This charming farmhouse, nestled in an idyllic rural setting, provided a perfect location for our clients to bring up their young family. However, as is often the case, the way the house had developed over the years meant that the kitchen was small and remote.
As a listed building, there were limited options to connect the kitchen with the dining and living space. The clients’ brief was therefore to convert an ancient barn adjacent to the main house, to give their family a spacious kitchen, dining, and living area.
Originally an agricultural building, the long barn has a timber structure raised off the ground by a stone plinth and foundation wall. Typical to this area of the southern Home Counties, the timber structure is closed by weatherboarding and painted black. Adapting a very old barn into a domestic space is not straightforward. It required expert intervention to maintain the heritage of the building whilst achieving modern building regulations.
Our early surveys revealed that the height of the foundation wall needed painstaking planning and coordination with the builders to plot new window and door apertures so our furniture could sit squarely into a building where nothing was square! Our challenge was to accommodate the uneven frame and find solutions to resolve the changes in floor level between the original house, the barn, and the gardens on either side.
The striking feature of the barn is the oak roof structure with its complex struts and trusses. Though beautiful they were ergonomically troublesome in planning the kitchen – as a barn it did not matter where these braces were located – not so in a domestic space. We had to make sure they were incorporated seamlessly into the kitchen design without becoming an obstacle.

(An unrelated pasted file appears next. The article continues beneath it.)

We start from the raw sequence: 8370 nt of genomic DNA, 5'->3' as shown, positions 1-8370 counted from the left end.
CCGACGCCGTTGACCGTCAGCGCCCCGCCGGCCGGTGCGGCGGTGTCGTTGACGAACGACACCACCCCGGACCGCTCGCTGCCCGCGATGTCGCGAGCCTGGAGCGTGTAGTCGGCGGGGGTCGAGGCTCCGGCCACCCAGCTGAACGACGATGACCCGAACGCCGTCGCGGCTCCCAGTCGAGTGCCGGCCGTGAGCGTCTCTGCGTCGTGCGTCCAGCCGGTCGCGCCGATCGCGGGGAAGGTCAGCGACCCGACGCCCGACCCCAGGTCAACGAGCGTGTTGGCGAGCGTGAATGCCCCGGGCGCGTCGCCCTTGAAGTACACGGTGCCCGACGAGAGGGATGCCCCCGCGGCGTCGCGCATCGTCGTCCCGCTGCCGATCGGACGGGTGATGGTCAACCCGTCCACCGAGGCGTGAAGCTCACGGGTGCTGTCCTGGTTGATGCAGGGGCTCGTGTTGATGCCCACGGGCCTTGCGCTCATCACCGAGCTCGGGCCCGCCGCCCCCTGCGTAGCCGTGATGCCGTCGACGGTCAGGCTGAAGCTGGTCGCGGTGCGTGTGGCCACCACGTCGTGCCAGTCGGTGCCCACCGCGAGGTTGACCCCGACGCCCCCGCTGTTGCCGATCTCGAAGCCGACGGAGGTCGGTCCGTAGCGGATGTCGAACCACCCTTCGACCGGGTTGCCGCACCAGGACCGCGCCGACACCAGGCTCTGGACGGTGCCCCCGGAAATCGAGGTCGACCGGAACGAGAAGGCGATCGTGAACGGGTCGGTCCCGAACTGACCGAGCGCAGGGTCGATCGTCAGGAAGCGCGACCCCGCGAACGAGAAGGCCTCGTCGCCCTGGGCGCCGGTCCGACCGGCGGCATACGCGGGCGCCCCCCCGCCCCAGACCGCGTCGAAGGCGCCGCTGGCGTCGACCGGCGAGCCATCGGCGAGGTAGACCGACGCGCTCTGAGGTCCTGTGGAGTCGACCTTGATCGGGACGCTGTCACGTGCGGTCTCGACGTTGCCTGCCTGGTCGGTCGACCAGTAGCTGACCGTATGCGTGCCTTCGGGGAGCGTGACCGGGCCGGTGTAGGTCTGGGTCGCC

The long, relatively narrow shape of the room dictated a galley kitchen design which can be a very efficient way of organising a kitchen. Furnished on one side, a galley route provides a practical run between the washing up area and the electric AGA. The kitchen island provides additional work surface and storage as well as an electric oven. Generous refrigeration and larder space is located opposite the sink – convenient for unloading the shopping.
There is no doubt that the exposed rafters are the hero of this rustic oak kitchen, bringing warmth and atmosphere to the space. Our task was to design furniture that complements the exposed structure rather than competes with it. We chose oak for the cabinetry, with a subtle antiqued colour wash that emphasises the natural honeyed tones of the beams above.
Seating was created beyond the dining area, and, at the client’s request, we added a chimney and open fire. We raised the level of the fireplace so that it could be seen from the other end of the room, with timber stored below. To make the chimney-piece feel consistent with the rest of the stonework we specified whitewashed reclaimed bricks.
Introducing modern extraction without interfering with the lines of the beams was a conundrum resolved by using reclaimed rafters to create a chimney gather that looks like part of the original structure. We dressed the area with handmade Moroccan tiles for practicality and visual interest.
The whole idea for this project was to create a large, peaceful family space to cook, eat and relax in. The barn, set perpendicular to the house, was an imaginative choice, and with Artichoke’s intervention has become the heart of the busy household.
Improving how the barn conversion connected with the outdoors, provided easy access to the surrounding gardens – lawns on one side and on the other, raised terrace for outdoor dining, with a swimming pool beyond in the formal courtyard garden.